Internet of Things for the Built Environment
There have been several predictions that by the year 2020, there will be approximately 4.4 billion digitally operated electronic devices on the earth, from a figure of 6 billion as of today. The rapid increase in the number of connected devices and the corresponding growth in available data have been referred to as “Internet of Things”. It can generate vast opportunities for all those who are willing to reap the advantages of the new and sophisticated technologies.
So how does the Internet of Things help?
There have been many advances made by the building and construction industries in the past few decades targeting enhancement of several elements such as reduced energy savings, reliability, and comfort. Systems deployed in a modern building include occupant and daylight sensing systems, radiant cooling and heating systems and ventilation controlled by demand. Often, these sophisticated devices and equipments are connected through Internet, thus enabling remote activation, making the best use of cloud-based applications. These systems can be precisely controlled by introducing building automation systems that allow direct digital controlling.
KONE elevators – Copyright © KONE Corporation
But, as the systems are getting more complicated with the continuous up gradations in the field of science and technology, there is reduction in the design tolerances and thereby requiring the affordability of a higher degree of control. For instance, a hi-tech dispatch elevator will ensure queuing up its passengers so that unnecessary trips can be avoided and requirement of constant control over indoor relative-humidity in chilled-beam systems so that condensation is not formed on its interior surfaces.
Connectivity of appliances
The Internet of Things involves connectivity of physical objects through embedded actuators and sensors through either wireless or wired networks. It is at present one of the biggest domains of innovations in the field of Information Technology. The Internet of Things will have a big impact on both the commercial as well as residential buildings. For instance, a smart residential building will be including remote control for its in-home sophisticated appliances. On the other hand, for a commercial building, a Building Management System or BMS, can not only explore, but also anticipate the actual need of the occupants of a building including their priorities for light temperatures and several other services and thus resulting in saving of energy using targeted supply.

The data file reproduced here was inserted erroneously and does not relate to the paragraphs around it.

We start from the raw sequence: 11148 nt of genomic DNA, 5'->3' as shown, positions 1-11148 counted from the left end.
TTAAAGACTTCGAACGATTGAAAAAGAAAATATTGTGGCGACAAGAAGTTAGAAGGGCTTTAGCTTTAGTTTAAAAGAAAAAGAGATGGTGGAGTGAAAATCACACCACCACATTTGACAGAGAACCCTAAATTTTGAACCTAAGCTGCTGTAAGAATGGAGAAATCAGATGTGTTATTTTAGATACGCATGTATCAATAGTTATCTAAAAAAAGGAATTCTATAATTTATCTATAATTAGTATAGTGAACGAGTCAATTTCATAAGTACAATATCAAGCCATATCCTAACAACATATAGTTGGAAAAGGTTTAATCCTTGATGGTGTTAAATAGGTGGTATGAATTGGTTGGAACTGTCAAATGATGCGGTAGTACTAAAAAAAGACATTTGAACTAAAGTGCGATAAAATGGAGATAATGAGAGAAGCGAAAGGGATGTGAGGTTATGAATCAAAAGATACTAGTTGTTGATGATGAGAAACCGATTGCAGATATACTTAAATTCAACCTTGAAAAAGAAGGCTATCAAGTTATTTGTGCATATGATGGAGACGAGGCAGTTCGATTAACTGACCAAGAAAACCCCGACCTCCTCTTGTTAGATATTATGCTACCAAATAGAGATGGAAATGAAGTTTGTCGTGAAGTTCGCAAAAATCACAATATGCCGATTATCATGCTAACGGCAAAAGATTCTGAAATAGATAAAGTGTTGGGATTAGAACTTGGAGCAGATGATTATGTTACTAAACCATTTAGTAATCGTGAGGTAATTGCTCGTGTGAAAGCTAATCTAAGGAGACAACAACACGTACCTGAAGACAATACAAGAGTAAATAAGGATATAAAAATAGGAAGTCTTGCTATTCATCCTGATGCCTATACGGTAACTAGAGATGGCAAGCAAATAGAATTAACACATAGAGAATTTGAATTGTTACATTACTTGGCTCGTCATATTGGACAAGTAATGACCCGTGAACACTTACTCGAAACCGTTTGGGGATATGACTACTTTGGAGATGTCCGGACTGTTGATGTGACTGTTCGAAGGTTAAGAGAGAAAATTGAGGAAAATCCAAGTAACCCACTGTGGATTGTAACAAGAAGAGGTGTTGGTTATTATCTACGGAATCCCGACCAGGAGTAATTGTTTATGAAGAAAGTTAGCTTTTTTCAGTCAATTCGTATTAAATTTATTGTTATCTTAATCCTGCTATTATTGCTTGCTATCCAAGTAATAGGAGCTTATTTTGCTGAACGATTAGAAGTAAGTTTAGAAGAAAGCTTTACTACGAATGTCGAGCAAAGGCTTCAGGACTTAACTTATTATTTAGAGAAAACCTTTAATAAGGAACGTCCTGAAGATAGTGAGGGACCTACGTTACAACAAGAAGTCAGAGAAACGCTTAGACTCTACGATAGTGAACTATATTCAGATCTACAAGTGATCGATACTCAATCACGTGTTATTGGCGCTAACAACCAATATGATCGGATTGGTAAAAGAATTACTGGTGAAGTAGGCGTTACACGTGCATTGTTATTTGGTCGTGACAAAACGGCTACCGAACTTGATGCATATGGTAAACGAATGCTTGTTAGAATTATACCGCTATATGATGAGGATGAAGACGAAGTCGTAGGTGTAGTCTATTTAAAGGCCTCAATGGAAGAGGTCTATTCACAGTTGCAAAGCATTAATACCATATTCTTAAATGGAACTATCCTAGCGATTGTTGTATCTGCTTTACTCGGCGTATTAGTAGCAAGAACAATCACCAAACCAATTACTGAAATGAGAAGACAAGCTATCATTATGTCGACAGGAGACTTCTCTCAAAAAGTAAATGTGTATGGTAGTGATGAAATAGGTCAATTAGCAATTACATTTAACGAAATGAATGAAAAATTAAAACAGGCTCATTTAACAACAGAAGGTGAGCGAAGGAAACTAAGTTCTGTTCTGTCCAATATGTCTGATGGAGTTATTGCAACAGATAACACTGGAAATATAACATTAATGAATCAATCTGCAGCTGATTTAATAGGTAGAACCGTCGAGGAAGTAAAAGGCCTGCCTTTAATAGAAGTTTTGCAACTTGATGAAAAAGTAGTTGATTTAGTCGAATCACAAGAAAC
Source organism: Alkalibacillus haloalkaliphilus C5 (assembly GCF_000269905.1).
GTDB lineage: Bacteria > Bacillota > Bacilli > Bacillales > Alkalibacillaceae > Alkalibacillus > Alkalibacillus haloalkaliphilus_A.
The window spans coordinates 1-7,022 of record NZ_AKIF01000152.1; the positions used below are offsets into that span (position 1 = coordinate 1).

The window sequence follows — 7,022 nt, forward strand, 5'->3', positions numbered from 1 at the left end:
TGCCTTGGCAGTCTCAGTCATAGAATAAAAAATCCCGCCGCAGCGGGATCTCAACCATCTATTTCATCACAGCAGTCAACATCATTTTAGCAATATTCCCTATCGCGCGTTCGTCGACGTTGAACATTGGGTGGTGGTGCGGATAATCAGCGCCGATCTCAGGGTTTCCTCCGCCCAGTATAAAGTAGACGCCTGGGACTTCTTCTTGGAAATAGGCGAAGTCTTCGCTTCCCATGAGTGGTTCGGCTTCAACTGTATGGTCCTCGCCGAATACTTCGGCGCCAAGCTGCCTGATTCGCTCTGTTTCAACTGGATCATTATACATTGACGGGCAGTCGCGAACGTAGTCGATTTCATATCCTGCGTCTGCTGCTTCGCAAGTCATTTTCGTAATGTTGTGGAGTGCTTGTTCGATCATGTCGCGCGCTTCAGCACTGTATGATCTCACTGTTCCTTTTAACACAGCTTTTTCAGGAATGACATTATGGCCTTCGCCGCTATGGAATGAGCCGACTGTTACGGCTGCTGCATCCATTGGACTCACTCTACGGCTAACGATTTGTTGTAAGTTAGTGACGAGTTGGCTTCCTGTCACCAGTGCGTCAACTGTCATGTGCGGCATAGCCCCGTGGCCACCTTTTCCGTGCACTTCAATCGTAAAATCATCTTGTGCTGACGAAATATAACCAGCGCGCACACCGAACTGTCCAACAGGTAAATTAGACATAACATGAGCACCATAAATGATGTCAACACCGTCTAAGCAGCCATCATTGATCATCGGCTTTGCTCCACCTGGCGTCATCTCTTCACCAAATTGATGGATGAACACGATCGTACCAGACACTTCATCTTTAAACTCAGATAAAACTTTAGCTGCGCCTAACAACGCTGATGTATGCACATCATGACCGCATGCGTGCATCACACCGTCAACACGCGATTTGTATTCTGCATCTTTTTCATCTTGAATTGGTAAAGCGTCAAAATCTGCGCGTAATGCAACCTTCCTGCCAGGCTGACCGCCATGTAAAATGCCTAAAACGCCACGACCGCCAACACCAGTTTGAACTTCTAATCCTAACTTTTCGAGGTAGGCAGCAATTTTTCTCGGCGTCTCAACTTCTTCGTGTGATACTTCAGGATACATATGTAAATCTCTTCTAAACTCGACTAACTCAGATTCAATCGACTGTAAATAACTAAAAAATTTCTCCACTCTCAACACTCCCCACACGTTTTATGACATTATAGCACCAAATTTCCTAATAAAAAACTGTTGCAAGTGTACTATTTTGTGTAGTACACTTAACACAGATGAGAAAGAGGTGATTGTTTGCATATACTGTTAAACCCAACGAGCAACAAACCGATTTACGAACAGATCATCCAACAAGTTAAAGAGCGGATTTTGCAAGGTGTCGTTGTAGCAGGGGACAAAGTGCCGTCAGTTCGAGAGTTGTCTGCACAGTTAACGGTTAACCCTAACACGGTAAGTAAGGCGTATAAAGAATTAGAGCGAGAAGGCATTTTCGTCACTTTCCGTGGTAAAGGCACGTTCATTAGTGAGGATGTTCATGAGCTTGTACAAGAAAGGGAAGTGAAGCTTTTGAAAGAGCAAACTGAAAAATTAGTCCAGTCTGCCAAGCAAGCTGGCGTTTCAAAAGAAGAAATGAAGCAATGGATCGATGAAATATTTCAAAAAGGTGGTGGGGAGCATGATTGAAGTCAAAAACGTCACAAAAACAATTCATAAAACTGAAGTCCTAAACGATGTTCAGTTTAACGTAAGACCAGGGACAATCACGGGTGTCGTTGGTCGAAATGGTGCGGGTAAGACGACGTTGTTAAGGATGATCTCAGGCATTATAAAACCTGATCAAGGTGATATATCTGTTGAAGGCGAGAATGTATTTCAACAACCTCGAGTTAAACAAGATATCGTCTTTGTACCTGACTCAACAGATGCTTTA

Google, the global search-engine giant acquired Nest Labs Inc. in the 2014 in a $3.2 billion deal. This deal demonstrates the interests of corporate and investors in the importance of data in the construction environment. Google had been constantly investing in Nest since 2011 and the latter’s smoke alarms and thermostats have enabled the concept of ‘connected homes’.
3rd Generation Nest Learning Thermostat (source: nest.com)
To put it simply, every entity that is person, system or a product forming a part of the real world can now have its digital counterpart in the revolutionary Internet of Things. There is a marked distinction between the real worlds with the digital world as the latter will not impose any restriction on the volume or speed of interaction between the entities. The Internet of Things can exchange a huge volume of data within a negligible span. Thus, Internet of Things is a responsive network where different systems can interact with each other and can realign according to varying situations.
Thus, there are immense opportunities that exist in the Built Environment sector today as within many homes there are advanced applications that can help in increasing the efficiency of energy thus conserving our scarce energy supplies, provide increased and advanced security systems, aid assisted living and enable monitoring through remote locations within cities through the Internet of Things. Other benefits include monitoring the environmental pollution, managing the available assets and avoidance of congestion. The United Kingdom for example has a focused and fast approach to make its cities smarter than they are now so that delivery of improved services at minimum costs can be achieved using the Internet of Things.
Check out this article: Could Finland become the Silicon Valley of Industrial Internet?
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